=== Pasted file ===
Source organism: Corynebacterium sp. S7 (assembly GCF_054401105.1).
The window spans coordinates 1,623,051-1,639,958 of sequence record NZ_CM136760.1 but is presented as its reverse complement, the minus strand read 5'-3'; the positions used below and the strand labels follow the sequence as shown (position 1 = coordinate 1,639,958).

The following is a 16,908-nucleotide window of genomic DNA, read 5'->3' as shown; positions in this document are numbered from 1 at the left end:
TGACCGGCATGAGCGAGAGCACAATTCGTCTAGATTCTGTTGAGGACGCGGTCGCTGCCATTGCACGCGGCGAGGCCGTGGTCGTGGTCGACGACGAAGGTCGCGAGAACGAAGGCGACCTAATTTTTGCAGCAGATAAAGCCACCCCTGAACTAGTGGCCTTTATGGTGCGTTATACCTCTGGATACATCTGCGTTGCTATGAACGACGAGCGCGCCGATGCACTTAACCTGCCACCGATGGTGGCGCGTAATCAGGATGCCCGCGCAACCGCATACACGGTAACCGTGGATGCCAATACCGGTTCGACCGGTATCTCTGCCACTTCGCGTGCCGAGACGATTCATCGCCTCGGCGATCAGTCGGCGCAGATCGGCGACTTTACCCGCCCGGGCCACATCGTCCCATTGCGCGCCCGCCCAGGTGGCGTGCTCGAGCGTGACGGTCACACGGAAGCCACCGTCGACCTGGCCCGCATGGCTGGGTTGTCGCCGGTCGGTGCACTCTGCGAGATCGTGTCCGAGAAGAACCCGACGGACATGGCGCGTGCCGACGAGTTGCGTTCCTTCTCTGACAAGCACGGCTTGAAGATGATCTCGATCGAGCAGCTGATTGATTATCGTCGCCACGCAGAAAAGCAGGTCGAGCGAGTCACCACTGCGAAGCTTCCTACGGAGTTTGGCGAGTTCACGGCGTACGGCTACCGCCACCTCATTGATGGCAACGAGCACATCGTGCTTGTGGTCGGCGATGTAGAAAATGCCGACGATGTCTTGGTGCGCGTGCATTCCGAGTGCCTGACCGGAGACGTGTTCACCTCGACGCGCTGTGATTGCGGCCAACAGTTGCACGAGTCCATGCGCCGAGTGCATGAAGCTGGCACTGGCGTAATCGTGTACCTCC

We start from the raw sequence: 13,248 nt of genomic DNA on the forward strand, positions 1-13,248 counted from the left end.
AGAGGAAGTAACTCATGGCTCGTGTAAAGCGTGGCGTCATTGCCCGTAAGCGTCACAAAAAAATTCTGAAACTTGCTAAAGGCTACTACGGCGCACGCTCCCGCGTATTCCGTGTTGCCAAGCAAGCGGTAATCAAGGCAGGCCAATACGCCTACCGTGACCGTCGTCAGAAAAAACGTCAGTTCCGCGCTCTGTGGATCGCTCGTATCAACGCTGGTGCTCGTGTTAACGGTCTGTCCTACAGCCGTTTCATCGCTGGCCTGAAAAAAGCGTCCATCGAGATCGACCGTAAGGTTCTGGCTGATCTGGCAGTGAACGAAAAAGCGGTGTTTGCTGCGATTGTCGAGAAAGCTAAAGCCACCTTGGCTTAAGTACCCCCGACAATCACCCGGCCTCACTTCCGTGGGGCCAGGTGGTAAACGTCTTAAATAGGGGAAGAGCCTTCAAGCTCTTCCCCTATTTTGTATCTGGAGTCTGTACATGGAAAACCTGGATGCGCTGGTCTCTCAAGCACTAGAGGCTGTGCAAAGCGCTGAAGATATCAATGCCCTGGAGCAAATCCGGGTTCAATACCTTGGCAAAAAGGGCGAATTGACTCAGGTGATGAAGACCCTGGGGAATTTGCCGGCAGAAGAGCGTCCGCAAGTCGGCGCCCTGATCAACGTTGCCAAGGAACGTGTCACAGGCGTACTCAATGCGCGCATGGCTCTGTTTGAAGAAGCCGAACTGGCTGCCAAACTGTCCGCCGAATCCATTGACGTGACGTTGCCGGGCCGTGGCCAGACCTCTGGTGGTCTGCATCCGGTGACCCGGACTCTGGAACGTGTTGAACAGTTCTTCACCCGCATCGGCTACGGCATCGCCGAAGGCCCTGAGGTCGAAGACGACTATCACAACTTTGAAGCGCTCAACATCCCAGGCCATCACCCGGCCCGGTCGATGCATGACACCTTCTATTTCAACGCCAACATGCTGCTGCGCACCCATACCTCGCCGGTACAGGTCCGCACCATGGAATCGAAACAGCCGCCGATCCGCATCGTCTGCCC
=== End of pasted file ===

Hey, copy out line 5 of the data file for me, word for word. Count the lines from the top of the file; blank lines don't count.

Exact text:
We start from the raw sequence: 13,248 nt of genomic DNA on the forward strand, positions 1-13,248 counted from the left end.